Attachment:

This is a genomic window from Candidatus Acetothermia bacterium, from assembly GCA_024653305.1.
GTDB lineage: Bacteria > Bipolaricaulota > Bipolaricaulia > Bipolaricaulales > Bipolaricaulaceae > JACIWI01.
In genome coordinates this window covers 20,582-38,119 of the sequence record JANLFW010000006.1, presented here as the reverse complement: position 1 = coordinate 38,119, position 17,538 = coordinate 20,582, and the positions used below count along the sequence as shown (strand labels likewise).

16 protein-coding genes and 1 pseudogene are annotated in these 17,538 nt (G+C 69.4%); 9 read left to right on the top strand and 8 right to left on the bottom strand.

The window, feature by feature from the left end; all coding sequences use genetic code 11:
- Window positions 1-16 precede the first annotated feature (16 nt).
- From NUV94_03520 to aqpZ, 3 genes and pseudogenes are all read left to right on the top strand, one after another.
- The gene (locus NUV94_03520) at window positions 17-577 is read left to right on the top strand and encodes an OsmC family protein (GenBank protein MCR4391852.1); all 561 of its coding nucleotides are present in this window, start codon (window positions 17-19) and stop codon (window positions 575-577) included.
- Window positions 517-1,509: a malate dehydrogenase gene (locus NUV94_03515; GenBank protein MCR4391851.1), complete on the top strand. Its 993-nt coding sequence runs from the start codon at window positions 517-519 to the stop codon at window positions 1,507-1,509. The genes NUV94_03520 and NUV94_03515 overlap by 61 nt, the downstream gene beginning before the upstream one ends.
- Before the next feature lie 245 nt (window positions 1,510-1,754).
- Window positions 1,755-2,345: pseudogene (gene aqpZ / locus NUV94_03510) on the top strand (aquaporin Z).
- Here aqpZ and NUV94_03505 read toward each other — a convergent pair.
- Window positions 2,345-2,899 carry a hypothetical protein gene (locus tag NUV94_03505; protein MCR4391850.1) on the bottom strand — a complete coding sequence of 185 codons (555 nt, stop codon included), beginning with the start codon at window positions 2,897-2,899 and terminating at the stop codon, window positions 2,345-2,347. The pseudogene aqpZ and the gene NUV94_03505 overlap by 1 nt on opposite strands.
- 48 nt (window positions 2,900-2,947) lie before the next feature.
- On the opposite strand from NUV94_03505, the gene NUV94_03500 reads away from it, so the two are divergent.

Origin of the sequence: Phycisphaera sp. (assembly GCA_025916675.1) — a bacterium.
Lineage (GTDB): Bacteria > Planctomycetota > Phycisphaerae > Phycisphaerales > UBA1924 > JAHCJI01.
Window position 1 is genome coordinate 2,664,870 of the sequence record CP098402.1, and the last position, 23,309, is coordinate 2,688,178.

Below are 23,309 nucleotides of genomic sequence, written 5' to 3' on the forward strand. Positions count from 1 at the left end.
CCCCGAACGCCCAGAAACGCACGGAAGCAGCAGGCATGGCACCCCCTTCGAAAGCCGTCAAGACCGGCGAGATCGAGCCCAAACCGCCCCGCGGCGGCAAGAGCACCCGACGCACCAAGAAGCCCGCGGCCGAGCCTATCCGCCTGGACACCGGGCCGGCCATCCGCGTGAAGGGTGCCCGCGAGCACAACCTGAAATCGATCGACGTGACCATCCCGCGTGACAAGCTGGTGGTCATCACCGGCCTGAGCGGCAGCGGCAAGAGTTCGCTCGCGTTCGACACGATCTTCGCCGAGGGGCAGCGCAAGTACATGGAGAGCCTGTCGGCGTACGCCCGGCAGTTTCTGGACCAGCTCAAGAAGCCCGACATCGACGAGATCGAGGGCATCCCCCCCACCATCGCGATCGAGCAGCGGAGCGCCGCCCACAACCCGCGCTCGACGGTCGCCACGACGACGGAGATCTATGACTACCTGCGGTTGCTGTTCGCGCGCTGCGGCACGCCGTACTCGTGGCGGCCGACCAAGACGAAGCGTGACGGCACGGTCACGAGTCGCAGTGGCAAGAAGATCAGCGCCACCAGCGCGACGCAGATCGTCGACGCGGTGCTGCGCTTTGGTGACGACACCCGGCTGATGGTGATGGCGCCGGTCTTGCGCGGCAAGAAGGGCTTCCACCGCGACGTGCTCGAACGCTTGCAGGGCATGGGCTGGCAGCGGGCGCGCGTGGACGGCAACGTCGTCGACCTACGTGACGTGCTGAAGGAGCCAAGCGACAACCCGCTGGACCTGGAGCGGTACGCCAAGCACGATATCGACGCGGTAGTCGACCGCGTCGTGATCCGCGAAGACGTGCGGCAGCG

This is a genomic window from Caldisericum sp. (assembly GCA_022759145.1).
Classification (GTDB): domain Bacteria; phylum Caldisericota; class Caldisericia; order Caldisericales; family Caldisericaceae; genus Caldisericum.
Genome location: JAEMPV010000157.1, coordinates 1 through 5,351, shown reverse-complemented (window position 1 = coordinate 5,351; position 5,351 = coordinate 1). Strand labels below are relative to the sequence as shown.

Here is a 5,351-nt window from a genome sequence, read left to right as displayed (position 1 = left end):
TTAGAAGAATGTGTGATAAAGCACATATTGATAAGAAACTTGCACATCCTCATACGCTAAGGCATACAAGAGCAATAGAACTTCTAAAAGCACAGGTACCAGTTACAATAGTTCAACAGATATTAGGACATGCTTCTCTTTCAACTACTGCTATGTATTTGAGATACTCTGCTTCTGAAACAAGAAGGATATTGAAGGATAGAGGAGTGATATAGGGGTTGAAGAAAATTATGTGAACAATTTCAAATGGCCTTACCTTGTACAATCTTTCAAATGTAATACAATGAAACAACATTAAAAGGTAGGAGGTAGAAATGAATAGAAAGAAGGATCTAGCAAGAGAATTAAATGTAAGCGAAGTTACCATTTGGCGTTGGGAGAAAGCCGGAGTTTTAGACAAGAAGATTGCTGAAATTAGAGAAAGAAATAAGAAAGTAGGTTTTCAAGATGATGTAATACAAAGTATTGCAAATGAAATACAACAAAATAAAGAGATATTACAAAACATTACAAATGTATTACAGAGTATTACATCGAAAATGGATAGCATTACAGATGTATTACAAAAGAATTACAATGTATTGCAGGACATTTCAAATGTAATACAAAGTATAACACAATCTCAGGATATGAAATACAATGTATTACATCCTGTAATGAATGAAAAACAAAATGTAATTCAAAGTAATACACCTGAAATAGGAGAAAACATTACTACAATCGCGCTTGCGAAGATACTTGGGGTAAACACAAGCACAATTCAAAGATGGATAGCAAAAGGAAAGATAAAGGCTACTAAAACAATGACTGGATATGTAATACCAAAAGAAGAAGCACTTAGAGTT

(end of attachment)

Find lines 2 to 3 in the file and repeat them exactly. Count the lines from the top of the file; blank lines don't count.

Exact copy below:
GTDB lineage: Bacteria > Bipolaricaulota > Bipolaricaulia > Bipolaricaulales > Bipolaricaulaceae > JACIWI01.
In genome coordinates this window covers 20,582-38,119 of the sequence record JANLFW010000006.1, presented here as the reverse complement: position 1 = coordinate 38,119, position 17,538 = coordinate 20,582, and the positions used below count along the sequence as shown (strand labels likewise).